After a series of competing SysML specification proposals, a SysML Merge Team was proposed to the OMG in April 2006.[8] This proposal was voted upon and adopted by the OMG in July 2006 as OMG SysML, to differentiate it from the original open source specification from which it was derived. Because OMG SysML is derived from open source SysML, it also includes an open source license for distribution and use.

The OMG SysML v. 1.0 specification was issued by the OMG as an Available Specification in September 2007.[9] The current version of OMG SysML is v1.6, which was issued by the OMG in December 2019.[10] In addition, SysML was published by the International Organization for Standardization (ISO) in 2017 as a full International Standard (IS), ISO/IEC 19514:2017 (Information technology -- Object management group systems modeling language).[11]

The OMG has been working on the next generation of SysML and issued a Request for Proposals (RFP) for version 2 on December 8, 2017, following its open standardization process.[12][13] The resulting specification, which will incorporate language enhancements from experience applying the language, will include a UML profile, a metamodel, and a mapping between the profile and metamodel.[12] A second RFP for a SysML v2 Application Programming Interface (API) and Services RFP was issued in June 2018. Its aim is to enhance the interoperability of model-based systems engineering tools.


SysML includes 9 types of diagram, some of which are taken from UML.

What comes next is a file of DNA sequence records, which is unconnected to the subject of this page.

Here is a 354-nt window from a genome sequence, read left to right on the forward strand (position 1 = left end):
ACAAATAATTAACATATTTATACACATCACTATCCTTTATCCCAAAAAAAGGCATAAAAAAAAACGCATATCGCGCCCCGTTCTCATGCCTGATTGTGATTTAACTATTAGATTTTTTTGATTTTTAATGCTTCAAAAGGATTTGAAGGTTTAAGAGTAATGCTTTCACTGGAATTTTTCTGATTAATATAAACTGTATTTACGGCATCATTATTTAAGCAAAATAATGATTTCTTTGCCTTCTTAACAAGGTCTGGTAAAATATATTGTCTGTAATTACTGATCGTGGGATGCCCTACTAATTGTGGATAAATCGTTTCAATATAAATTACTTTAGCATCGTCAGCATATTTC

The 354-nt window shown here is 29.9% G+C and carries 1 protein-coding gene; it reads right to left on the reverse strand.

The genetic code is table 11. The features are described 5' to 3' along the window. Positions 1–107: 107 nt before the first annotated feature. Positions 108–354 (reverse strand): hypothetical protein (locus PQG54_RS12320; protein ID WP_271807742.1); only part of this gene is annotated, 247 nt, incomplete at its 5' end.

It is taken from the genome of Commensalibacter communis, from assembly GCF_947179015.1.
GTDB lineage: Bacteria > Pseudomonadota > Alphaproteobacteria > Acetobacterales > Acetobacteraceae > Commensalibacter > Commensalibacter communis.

There are several modeling tool vendors offering SysML support. Lists of tool vendors who support SysML or OMG SysML can be found on the SysML Forum[14] or SysML[15] websites, respectively.

Model exchange

As an OMG UML 2.0 profile, SysML models are designed to be exchanged using the XML Metadata Interchange (XMI) standard. In addition, architectural alignment work is underway to support the ISO 10303 (also known as STEP, the Standard for the Exchange of Product model data) AP-233 standard for exchanging and sharing information between systems engineering software applications and tools.

See also


  1. ^ Flexible Views for View-based Model-driven Development By Burger, Erik. KIT Scientific Publishing, Nov 14, 2014. Pg. 250.
  2. ^ "SysML Open Source Project: What is SysML? Who created it?". Retrieved 2023-03-28.
  3. ^ Embedded Systems Security. By David Kleidermacher, Mike Kleidermacher. Elsevier, 2012. Pg 180.
  4. ^ "Annex A: Diagrams (normative)". Unified Modeling Language 2.5.1. OMG Document Number formal/2017-12-05. Object Management Group Standards Development Organization (OMG SDO). December 2017. p. 683.
  5. ^ "UML for Systems Engineering RFP". OMG SE DSIG. Archived from the original on Oct 12, 2006. Retrieved 2006-06-29.
  6. ^ a b "SysML Partners: Creators of the SysML". Archived from the original on Oct 18, 2022. Retrieved 2023-03-28.
  7. ^ "SysML FAQ: Who created SysML and how did it get its name?". Retrieved 2023-03-28.[dead link]
  8. ^ OMG document ad/06-03-01 Archived 2008-12-01 at the Wayback Machine[dead link]
  9. ^ "OMG Systems Modeling Language (OMG SysML™), V1.0". Object Management Group. September 2007. Retrieved 2014-12-04.
  10. ^ "About the OMG Systems Modeling Language Specification Version 1.6". Object Management Group. Retrieved 2020-01-14.
  11. ^ "ISO/IEC 19514:2017 - Information technology -- Object management group systems modeling language (OMG SysML)". ISO. Retrieved 2017-12-29.
  12. ^ a b "sysml-roadmap:sysml_v2_requirements_review_page [OMG SysML Portal]". OMG Wiki. Retrieved 2017-12-29.
  13. ^ "OMG Process Introduction". Object Management Group. Retrieved 2017-12-29.
  14. ^ "Commercial, Free & Open Source SysML Tools for MBSE". Retrieved 2024-05-07.
  15. ^ "OMG SysML". Retrieved 2014-12-04.

Further reading